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2017.06.13 Tuesday Stretch

Happy Tuesday Stretch !!  Cal here this week talking stretch glass.  If someone –anyone – had told me when we started doing this that we would still be find new and exciting stretch glass to write about, I might have been skeptical.  But here we are.  I’ve long ago lost count of what episode we are on; I know I speak for Dave and Russell in saying that we are all very happy to see the continuing interest in stretch glass among all of you and a growing number of collectors.

Tonight theme is “size matters” in stretch glass just as it does in many other aspects of our lives.  Large stretch glass can be very beautiful and really make a statement when it is displayed in a proper setting.  It can also be quite useful on certain occasions.  Not all the stretch glass companies made big items, so we have a limited number of items to consider.

When I say big, what immediately comes to mind?  Punch bowls, right?  That’s what I think of.  Diamond and Fenton made the largest of the punch bowls, so tonight I’ll focus on them.  They also happen to be among the largest items made in stretch glass.  In some aspects, these punch bowls look almost identical and in others they are very unique in shape.  Let’s take a look at the Diamond and Fenton punch bowls which look like they are the same.

The significant difference is in the base of the bowl and, in some cases, in the color of the glass and iridescence.  Here is the Diamond base (Topaz) photo and the Fenton base (red) photo.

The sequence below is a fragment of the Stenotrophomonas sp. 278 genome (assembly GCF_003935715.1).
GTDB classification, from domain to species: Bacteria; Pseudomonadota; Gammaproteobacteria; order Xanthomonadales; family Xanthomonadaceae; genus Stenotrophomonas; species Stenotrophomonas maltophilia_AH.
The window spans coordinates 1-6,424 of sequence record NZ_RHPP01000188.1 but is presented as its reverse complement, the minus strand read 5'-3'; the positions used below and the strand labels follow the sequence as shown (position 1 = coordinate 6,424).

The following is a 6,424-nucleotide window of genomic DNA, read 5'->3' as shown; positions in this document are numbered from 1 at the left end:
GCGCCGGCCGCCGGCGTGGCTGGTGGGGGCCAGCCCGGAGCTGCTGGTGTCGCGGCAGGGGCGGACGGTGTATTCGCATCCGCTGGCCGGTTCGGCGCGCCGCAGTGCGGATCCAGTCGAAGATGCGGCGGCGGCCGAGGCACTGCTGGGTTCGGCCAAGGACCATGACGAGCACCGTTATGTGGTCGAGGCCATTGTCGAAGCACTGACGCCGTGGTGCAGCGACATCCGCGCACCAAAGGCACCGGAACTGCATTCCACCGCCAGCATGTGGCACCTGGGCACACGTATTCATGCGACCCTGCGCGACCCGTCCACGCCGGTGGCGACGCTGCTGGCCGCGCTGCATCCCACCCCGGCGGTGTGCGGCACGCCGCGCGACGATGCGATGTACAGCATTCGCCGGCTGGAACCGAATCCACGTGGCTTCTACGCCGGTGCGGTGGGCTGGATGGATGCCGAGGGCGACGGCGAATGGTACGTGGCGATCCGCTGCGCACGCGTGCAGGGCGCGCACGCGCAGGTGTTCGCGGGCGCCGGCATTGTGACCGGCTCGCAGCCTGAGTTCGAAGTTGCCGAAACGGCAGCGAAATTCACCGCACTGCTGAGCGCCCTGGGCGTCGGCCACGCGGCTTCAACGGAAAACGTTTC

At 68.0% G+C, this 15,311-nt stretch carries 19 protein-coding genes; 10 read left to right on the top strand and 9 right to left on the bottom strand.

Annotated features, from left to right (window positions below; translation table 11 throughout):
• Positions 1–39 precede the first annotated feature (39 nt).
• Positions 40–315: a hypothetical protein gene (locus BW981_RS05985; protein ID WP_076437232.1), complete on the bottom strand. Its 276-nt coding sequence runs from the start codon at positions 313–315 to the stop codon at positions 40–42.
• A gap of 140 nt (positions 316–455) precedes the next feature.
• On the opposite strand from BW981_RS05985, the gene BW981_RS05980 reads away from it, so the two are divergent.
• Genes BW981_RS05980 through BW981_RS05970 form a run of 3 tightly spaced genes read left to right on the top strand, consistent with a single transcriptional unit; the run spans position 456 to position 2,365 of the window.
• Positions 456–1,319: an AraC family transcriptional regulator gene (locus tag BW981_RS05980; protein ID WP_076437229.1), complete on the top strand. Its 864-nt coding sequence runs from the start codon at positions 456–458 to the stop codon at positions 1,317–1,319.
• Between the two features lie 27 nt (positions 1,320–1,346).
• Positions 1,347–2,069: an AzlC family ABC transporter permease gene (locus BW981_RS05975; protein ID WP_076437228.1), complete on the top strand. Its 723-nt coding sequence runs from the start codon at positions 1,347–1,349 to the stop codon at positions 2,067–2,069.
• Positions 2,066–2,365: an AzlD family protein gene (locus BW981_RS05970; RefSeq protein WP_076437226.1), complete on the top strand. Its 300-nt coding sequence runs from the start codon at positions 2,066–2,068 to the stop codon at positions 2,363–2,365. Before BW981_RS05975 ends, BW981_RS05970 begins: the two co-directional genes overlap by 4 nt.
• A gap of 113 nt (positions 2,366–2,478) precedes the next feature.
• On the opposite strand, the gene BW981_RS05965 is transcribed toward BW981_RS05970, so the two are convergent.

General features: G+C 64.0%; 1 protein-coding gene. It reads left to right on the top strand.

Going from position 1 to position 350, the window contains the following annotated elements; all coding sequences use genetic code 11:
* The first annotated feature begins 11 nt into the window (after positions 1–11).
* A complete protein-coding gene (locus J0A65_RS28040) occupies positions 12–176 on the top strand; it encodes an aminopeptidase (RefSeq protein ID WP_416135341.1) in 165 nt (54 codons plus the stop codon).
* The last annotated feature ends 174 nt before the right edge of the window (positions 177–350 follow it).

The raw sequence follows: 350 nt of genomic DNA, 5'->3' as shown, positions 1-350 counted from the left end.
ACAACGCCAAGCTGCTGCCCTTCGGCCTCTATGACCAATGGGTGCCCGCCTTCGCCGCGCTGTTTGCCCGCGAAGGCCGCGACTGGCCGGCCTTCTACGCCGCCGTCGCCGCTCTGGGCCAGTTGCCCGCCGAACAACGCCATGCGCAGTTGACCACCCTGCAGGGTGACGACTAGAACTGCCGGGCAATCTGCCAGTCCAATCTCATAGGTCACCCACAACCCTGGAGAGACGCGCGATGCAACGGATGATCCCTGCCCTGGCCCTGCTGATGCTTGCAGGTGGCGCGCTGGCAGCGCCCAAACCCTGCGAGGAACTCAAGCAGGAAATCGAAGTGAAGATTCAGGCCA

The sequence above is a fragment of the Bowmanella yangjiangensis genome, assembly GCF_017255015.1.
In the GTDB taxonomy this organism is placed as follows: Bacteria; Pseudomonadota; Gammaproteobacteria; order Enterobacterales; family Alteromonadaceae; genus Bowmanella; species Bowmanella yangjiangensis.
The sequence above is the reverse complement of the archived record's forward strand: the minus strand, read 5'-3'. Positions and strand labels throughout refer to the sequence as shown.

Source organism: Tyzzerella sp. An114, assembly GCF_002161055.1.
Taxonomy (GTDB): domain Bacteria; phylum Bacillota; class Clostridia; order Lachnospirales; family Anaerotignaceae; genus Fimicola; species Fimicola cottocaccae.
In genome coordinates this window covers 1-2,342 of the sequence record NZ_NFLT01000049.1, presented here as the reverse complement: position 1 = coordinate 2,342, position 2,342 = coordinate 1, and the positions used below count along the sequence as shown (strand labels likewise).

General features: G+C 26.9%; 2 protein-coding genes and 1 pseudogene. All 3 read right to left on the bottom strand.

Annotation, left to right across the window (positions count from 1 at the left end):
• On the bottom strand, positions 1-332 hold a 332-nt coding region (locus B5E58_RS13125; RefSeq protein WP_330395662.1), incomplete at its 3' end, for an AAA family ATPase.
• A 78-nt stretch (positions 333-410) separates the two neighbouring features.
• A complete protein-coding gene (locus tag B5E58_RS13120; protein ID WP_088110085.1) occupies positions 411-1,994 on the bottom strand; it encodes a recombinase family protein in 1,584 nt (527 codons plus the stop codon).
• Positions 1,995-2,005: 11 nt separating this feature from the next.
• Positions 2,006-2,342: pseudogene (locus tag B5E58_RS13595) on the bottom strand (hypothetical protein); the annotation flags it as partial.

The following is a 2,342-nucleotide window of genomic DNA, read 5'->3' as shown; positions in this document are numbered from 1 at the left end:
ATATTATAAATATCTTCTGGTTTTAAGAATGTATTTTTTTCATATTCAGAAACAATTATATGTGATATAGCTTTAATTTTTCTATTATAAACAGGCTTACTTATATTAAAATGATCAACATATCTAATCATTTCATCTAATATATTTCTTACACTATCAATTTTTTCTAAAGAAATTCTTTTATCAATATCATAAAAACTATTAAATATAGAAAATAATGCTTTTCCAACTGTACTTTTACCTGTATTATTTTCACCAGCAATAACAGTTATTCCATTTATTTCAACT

The flared punch bowl by Fenton is 12“ wide, 5 5/8” tall and the base is 4” in diameter; it is known in Persian Pearl, Florentine Green, Wistaria, Celeste Blue, Ruby and Grecian Gold.  The Florentine Green, Celeste Blue and Ruby ones are found more easily (I didn’t say they are easily found) with Persian Pearl being next most likely.  I have a light Wistaria bowl and a Grecian Gold one and am not aware of any others, although I suspect others exist; as pictured, sometimes the Persian Pearl bowl is found decorated.  You will note that the list of known colors does not include Velva Rose, Tangerine or Topaz.  I have a Topaz punch bowl which we believed to be from Fenton until we tried to put it on a Fenton base and it did not fit (more on that later).  The Grecian Gold one came from Frank’s closet at Fenton and Tom Burns found the ‘light’ Wistaria one for me a number of years ago.

These punch bowls will fit on a large Fenton black base, which is not overly difficult to find.  Fenton also made pedestal bases in stretch glass to match the bowls.  I have 2 Ruby bases and a Florentine Green one.  I am aware of a Celeste Blue base and there may be others.  Any of these are considered hard to find, although in the last 10 years a number of the Ruby pedestal bases have come to market, so they are not considered rare as was the case when the first couple were found.  When you put a punch bowl on a pedestal base, it will be approximately 10 1/2″ tall, quite a commanding piece of glass.